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Avatar universal

Interferon question, alpha 2A/2B

Does anyone know or can point me in the right direction as to what is the major difference between the two other than manufactures interferon’s and are there any major differences in the side effects of each.
Thanks
Jasper
39 Responses
148588 tn?1465782409
PegIntron shows greater up regulation of IFN alfa response genes. Pegasys has a longer half-life from being linked with a branched PEG molecule.

http://www.ncbi.nlm.nih.gov/sites/entrez?cmd=Retrieve&db=PubMed&list_uids=16780997&dopt=AbstractPlus
362971 tn?1201990634
What does that really mean? Does it mean that alpha-2b is more effective.
148588 tn?1465782409
It means alpha-2b may do some things on a biochemical level more efficiently during the early part of treatment but since the drugs currently available have IFN alpha-2a linked to a better PEG molecule, the two products are equally "effective". You'll have to get HR or someone else to explain 'upregulation of genes'.
And don't ask why 'they' don't produce a Peg IFN with alpha-2b linked to branched PEG molecule, instead of fiddling around with protease and polymerase inhibitors I might start talking about international patent law and corporate greed.
Avatar universal
the wikipedia article on interferons might be a good starting point
http://en.wikipedia.org/wiki/Interferon

interferons are a class of proteins naturally produced in response to the detection of virus. They play a fundamental role in the immune response; though they don't directly interact with virus they trigger a wide-raging set  of changes that inhibit viral replication and kill infected cells. Injecting ifn amounts to supplementing the ifn naturally produced by your body with an external supply of synthetically manufactured but identical molecules (hence your body responds as if it's dealing with the mother-of-all-flus)

The body naturally breaks down and recycles its proteins. To keep the ifn "car-alarm" in circulation longer, synthetic ifn was modified by  addition of an extension (polyethylene glycol, PEG). Tethering this "canon-ball" like extension to the protein has no change on its signaling activity, but it does delay its break down. Hence peg-ifns only have to be injected once a week whereas non-peg ifn is injected a minimum of 3/week. There's a tendency to see ifn-based studies as "dated" relative to peg-ifn studies. Not so - addition of the peg is purely a patient-convenience factor (for example consensus ifn is not pegylated and is often injected daily).

Roche  claims one-size-fits all dosing (180 micrograms/week) for its product a claim that those weighing above a certain cutoff might want to question. Schering's product is weight based.  As best  I know this is the only significant difference between the two, though a  number of people on this board who have tried both have reported different side effects.
Avatar universal
"There's a tendency to see ifn-based studies as "dated" relative to peg-ifn studies. Not so - addition of the peg is purely a patient-convenience factor (for example consensus ifn is not pegylated and is often injected daily).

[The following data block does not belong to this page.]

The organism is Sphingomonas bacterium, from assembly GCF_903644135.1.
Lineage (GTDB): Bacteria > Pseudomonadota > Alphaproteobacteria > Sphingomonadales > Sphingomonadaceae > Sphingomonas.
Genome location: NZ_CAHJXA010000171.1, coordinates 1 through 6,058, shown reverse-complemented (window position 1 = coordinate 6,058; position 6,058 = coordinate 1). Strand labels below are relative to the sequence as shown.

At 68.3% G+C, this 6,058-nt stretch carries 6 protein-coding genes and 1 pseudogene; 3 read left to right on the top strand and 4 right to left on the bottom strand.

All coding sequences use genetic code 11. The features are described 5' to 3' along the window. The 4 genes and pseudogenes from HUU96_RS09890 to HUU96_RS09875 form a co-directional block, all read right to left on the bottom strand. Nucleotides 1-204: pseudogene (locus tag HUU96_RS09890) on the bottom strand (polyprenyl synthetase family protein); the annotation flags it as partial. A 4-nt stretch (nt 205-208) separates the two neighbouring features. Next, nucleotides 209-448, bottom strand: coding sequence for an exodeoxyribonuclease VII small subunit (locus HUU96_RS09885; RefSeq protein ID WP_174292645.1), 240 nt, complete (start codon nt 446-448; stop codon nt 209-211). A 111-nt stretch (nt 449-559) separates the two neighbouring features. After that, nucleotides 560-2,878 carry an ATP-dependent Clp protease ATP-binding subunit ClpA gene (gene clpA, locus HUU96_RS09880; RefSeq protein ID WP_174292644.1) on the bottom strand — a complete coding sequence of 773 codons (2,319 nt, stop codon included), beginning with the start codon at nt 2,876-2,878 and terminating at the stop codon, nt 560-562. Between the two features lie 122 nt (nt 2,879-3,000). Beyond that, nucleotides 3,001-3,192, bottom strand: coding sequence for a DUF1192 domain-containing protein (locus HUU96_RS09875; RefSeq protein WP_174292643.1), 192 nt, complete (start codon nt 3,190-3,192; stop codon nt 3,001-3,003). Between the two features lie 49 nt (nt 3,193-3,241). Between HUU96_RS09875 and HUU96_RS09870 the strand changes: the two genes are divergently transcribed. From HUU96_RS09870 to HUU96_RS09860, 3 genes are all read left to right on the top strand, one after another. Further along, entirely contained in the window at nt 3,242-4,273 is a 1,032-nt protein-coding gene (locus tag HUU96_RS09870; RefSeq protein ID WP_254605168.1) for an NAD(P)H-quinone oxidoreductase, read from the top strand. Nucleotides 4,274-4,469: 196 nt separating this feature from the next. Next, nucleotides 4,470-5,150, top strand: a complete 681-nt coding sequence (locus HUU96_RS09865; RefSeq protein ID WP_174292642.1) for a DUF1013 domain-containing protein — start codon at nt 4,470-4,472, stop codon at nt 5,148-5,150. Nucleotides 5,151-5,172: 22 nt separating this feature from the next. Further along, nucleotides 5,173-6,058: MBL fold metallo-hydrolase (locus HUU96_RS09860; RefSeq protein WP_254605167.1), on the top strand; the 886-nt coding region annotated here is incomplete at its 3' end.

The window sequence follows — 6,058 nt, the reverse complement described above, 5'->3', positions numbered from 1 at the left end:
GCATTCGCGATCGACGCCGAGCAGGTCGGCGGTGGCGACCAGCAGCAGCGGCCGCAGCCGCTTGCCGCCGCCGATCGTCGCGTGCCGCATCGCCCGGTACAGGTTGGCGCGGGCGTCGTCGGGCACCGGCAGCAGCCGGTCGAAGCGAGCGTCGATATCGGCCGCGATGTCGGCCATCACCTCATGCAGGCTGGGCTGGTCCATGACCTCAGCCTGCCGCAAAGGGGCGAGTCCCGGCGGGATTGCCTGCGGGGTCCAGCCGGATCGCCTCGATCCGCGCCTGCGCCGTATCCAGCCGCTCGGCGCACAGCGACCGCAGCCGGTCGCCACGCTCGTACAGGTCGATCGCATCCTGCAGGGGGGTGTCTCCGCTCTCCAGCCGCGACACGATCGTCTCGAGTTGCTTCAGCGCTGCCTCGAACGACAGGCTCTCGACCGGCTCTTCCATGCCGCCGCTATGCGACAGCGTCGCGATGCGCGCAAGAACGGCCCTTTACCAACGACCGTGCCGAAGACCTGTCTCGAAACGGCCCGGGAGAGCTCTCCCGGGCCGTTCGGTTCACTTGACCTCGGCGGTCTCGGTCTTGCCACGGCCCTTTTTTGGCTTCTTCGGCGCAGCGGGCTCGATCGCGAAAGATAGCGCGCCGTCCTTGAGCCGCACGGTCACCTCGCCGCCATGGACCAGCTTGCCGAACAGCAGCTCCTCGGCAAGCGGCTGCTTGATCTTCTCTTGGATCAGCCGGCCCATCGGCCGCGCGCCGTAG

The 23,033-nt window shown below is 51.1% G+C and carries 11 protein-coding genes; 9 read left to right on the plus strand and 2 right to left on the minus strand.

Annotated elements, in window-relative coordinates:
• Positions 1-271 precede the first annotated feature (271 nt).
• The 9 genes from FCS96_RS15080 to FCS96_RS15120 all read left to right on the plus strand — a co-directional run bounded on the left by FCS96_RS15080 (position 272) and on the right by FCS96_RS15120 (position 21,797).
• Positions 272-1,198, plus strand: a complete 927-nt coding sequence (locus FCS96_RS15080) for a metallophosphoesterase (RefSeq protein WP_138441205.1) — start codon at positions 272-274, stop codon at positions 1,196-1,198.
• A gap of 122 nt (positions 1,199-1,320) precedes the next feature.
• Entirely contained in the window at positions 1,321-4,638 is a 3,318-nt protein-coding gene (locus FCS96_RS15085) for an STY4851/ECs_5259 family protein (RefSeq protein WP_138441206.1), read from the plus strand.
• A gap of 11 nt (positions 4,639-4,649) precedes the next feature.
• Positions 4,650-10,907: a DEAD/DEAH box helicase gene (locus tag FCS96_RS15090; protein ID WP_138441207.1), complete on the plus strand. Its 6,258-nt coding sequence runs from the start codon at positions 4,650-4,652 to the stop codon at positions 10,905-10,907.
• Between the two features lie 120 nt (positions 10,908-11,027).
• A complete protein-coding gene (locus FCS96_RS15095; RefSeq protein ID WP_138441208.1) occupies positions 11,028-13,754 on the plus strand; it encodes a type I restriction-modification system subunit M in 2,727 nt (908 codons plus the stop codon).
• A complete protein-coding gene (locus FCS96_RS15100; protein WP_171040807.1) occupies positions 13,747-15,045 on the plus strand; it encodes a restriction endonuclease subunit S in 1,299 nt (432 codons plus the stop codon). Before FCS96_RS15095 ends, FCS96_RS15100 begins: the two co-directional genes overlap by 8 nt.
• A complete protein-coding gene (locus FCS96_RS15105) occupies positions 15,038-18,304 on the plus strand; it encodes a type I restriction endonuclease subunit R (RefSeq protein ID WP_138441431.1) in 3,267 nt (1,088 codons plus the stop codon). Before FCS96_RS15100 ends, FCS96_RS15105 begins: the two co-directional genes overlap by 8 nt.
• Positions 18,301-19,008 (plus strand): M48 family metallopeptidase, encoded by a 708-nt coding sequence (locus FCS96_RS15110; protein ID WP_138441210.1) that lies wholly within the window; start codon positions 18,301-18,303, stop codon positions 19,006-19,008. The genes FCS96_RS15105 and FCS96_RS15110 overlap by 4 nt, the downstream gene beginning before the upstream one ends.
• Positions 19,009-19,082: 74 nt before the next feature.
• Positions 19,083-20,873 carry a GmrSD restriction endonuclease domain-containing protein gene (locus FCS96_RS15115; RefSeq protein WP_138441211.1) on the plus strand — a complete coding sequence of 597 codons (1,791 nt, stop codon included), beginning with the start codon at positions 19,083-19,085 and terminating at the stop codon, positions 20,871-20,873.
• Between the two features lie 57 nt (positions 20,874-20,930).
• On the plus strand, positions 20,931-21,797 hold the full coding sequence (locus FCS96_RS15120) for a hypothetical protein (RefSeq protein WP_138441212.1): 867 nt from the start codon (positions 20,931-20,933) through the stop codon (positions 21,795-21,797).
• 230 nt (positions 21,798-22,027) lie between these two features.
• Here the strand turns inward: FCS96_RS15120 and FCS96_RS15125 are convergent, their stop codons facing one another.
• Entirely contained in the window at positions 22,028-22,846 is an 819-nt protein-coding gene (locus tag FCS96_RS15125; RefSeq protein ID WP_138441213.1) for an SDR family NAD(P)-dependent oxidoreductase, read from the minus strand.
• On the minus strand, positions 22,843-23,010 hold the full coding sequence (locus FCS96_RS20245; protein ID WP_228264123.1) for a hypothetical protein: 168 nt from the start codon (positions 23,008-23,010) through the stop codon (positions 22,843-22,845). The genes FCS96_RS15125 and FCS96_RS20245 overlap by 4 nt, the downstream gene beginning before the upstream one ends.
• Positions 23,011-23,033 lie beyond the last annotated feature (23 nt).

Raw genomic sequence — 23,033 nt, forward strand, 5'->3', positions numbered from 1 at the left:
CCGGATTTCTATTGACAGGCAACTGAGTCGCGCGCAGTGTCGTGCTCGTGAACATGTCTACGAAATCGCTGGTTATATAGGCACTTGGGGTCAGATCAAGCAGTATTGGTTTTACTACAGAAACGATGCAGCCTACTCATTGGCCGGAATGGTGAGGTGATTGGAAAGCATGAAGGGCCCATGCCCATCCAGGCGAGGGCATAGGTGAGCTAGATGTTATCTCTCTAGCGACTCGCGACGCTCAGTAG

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Willing, wasn't clear if the above is from Wiki, or your commentary. In any event, this large review of randomized studies seems to suggest otherwise. I also thought that Peg had been proven superior in the initial Peg trials, but maybe that is covered below.

"Conclusion: Pegylated interferon plus ribavirin compared with interferon plus ribavirin increased the proportion of patients with sustained virological response, but at the cost of more adverse events."

http://www.medscape.com/viewarticle/557838 (Free Mescape Registration Required)

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Also, re another topic -- frequent VL testing, some interesting comments by "Susie" re a well-known clinician/researcher. While I can't see I'm in certain agreement with him in this case, his contention is that the lack of early and frequent VL testing will affect the accuracy of predicting SVR Telaprevir prospects. In any case, if not in this instance, I think the more data we accumulate in this respect can only be a plus -- it not for the first treatment, but for perhaps future tx scenarios as per example Dr. S.

http://www.medhelp.org/posts/show/407302
Avatar universal
"There's a tendency to see ifn-based studies as "dated" relative to peg-ifn studies. Not so - addition of the peg is purely a patient-convenience factor (for example consensus ifn is not pegylated and is often injected daily).
-----------------------------------------------
Willing, wasn't clear if the above is from Wiki, or your commentary. In any event, this large review of randomized studies seems to suggest otherwise. I also thought that Peg had been proven superior in the initial Peg trials, but maybe that is covered below.

"Conclusion: Pegylated interferon plus ribavirin compared with interferon plus ribavirin increased the proportion of patients with sustained virological response, but at the cost of more adverse events."

http://www.medscape.com/viewarticle/557838 (Free Mescape Registration Required)

----------
Also, re another topic -- frequent VL testing, some interesting comments by "Susie" re a well-known clinician/researcher. While I can't see I'm in certain agreement with him in this case, his contention is that the lack of early and frequent VL testing will affect the accuracy of predicting SVR Telaprevir prospects. In any case, if not in this instance, I think the more data we accumulate in this respect can only be a plus -- it not for the first treatment, but for perhaps future tx scenarios as per example Dr. S.

http://www.medhelp.org/posts/show/407302
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